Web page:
NBC Demands Loyalty From Jimmy Fallon Guests: No ABC or CBS for You!
Jimmy Fallon is still a new face on The Tonight Show, but NBC is clearly feeling good enough about his ratings to issue new rules for guests of the show that could dissuade some of them from appearing. According to TMZ, NBC is requiring that guests who wish to appear on Fallon’s show do not appear on any similar talk shows — late night or early morning — with CBS or ABC. This doesn’t include other NBC shows of course, such as Today Show and Dateline, but TMZ reports that there have already been some issues with guests The Tonight Show was looking to get on the show.
While some might argue that the move was premature, seeing as Fallon’s time on the show has been somewhat short so far, it’s undeniable that his ratings are impressive. According to the Los Angeles Times, The Tonight Show drew 10.4 million viewers in the first week it ran — the largest audience for The Tonight Show since back in May of 1992 when Johnny Carson hosted it. Not too shabby. Of course, the first week is bound to draw in a curious audience — the show’s newness is at least a portion of what people are interested in. Yet the second week proved highly successful as well, according to the Los Angeles Times, with 5.5 million total viewers, still managing to beat Jay Leno’s average of 4 million viewers. That also (easily) beats ABC’s Jimmy Kimmel and CBS’s David Letterman, with viewing averages that have been under 3 million a night.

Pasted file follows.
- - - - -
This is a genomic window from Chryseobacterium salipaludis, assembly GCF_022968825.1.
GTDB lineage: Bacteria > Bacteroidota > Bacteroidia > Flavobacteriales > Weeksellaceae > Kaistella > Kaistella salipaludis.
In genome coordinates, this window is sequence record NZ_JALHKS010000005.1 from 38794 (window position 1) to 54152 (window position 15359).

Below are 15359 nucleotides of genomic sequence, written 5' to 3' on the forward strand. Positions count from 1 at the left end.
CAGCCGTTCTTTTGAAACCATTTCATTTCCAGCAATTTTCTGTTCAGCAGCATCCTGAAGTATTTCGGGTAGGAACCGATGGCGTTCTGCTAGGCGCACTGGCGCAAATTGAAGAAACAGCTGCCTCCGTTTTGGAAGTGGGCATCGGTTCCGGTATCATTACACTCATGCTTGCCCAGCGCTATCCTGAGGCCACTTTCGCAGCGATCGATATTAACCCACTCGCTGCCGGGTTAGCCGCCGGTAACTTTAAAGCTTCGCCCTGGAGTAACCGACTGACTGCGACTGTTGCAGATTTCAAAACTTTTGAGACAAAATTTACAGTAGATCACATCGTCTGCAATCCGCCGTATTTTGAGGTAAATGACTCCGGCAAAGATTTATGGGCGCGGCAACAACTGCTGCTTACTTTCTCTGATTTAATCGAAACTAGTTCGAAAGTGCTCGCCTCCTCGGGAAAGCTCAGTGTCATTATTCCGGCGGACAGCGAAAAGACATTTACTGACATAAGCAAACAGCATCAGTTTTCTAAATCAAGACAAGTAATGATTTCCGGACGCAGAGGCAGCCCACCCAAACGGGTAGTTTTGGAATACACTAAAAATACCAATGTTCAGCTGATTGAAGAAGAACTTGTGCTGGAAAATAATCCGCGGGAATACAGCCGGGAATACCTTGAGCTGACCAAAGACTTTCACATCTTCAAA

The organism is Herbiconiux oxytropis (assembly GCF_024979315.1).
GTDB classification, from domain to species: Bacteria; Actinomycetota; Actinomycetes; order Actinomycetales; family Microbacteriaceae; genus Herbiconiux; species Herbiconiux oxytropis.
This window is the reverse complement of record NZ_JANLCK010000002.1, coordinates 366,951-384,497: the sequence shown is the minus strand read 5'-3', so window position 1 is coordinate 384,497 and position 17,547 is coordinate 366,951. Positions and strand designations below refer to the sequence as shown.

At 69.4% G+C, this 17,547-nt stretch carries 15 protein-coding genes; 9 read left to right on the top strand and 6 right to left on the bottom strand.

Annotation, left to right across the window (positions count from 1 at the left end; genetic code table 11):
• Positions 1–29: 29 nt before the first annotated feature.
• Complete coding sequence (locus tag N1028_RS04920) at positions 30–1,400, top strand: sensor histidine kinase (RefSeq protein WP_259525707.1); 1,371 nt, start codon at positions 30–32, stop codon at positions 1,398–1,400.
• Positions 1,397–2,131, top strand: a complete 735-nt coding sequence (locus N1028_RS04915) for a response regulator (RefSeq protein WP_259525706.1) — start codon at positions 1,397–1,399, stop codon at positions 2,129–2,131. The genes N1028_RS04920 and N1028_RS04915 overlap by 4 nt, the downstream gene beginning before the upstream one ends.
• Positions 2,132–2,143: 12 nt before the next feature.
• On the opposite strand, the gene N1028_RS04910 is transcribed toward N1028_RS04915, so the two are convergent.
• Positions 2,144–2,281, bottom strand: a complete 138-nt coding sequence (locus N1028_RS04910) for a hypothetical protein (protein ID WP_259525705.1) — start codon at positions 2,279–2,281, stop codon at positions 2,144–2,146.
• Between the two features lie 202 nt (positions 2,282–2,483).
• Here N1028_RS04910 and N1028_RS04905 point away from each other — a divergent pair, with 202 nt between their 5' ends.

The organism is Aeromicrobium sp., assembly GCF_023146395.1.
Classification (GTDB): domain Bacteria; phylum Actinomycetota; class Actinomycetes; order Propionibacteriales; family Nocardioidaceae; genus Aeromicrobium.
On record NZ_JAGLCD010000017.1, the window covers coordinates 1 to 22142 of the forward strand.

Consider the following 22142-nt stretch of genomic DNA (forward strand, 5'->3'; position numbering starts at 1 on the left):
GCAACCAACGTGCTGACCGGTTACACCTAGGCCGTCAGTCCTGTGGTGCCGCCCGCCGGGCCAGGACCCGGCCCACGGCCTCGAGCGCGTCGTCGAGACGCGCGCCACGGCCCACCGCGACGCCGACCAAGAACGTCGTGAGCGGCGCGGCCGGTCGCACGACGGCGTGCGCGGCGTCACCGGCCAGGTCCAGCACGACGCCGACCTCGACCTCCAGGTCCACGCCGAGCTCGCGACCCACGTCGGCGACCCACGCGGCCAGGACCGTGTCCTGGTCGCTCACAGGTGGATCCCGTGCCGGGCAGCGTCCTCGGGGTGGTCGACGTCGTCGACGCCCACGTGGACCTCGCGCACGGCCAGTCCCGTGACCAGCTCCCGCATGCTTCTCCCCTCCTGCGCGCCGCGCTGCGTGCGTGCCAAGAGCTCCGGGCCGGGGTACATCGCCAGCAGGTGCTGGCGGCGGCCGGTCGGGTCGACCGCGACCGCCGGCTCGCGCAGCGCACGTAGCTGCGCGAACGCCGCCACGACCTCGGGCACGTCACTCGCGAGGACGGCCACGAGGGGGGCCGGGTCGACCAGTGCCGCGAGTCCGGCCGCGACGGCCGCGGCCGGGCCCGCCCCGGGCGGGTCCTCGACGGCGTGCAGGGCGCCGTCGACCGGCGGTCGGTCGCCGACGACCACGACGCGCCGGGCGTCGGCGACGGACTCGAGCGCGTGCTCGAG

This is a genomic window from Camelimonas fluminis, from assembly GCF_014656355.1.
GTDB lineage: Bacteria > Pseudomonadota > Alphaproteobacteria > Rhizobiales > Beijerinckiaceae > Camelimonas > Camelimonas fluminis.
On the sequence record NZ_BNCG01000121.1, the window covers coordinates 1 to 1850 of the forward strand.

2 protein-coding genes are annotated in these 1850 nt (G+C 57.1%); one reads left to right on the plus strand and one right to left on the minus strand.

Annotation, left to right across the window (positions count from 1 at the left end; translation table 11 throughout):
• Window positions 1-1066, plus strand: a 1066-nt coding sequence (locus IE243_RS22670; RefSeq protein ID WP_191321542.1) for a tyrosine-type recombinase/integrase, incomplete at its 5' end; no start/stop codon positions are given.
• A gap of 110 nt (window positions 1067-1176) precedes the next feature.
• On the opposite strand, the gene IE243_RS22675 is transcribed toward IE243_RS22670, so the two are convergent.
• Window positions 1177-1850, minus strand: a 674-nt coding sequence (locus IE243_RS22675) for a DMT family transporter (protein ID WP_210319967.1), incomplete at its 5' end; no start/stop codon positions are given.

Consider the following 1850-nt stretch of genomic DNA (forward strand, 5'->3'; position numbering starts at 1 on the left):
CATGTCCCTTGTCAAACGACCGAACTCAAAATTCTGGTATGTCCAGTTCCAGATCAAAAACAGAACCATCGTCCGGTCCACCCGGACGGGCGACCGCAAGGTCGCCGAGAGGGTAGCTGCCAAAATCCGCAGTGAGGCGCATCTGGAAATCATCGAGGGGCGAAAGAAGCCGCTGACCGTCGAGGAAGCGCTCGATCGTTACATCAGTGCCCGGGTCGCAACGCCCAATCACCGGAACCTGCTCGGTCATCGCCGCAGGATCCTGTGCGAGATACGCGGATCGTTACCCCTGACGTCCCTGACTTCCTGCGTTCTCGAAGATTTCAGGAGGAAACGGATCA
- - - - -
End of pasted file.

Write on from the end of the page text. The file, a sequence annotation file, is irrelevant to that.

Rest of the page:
So what’s Fallon’s secret? Could it be that he faced off against Annette Bening in an epic game of flip-cup? The dance duos with both Mrs. Obama and Will Smith certainly can’t have hurt. Unfortunately for Fallon’s replacement over at Late Night with new host Seth Meyers, things aren’t going quite as well.
Deadline reports that Late Night With Seth Meyers received a 2.0/7 metered market result — meaning that his reception has gotten worse since his first appearance on February 24. Still, even Fallon didn’t have the easiest transition to Late Night in his time, with his first appearance on it receiving a 1.6/6 back in 2009, also a major decrease from his first episode.
Fallon’s initial reviews were somewhat mixed, with critics saying he came across as overly polite, too nice, or too thankful. But others praised his unique content, and the number of viral videos his show has created certainly says something for the popularity of what’s being produced comically.
Of course, there’s still ample time for ratings to change, but for now it appears that Fallon has done well despite some naysaying — possibly having something to do with his Lip Sync battle with Paul Rudd? Or maybe it was Brian Williams performing “Rapper’s Delight” in a magical mashup, or his Hashtag conversation with Jonah Hill. Regardless, at the moment NBC may indeed have some leverage for ensuring competitors can’t snatch up its guests — but it may also alienate some big name stars.
Correction: Johnny Carson hosted The Tonight Show back in 1992, not 1922. Turns out he didn’t discover time travel. That wasn’t him in Looper.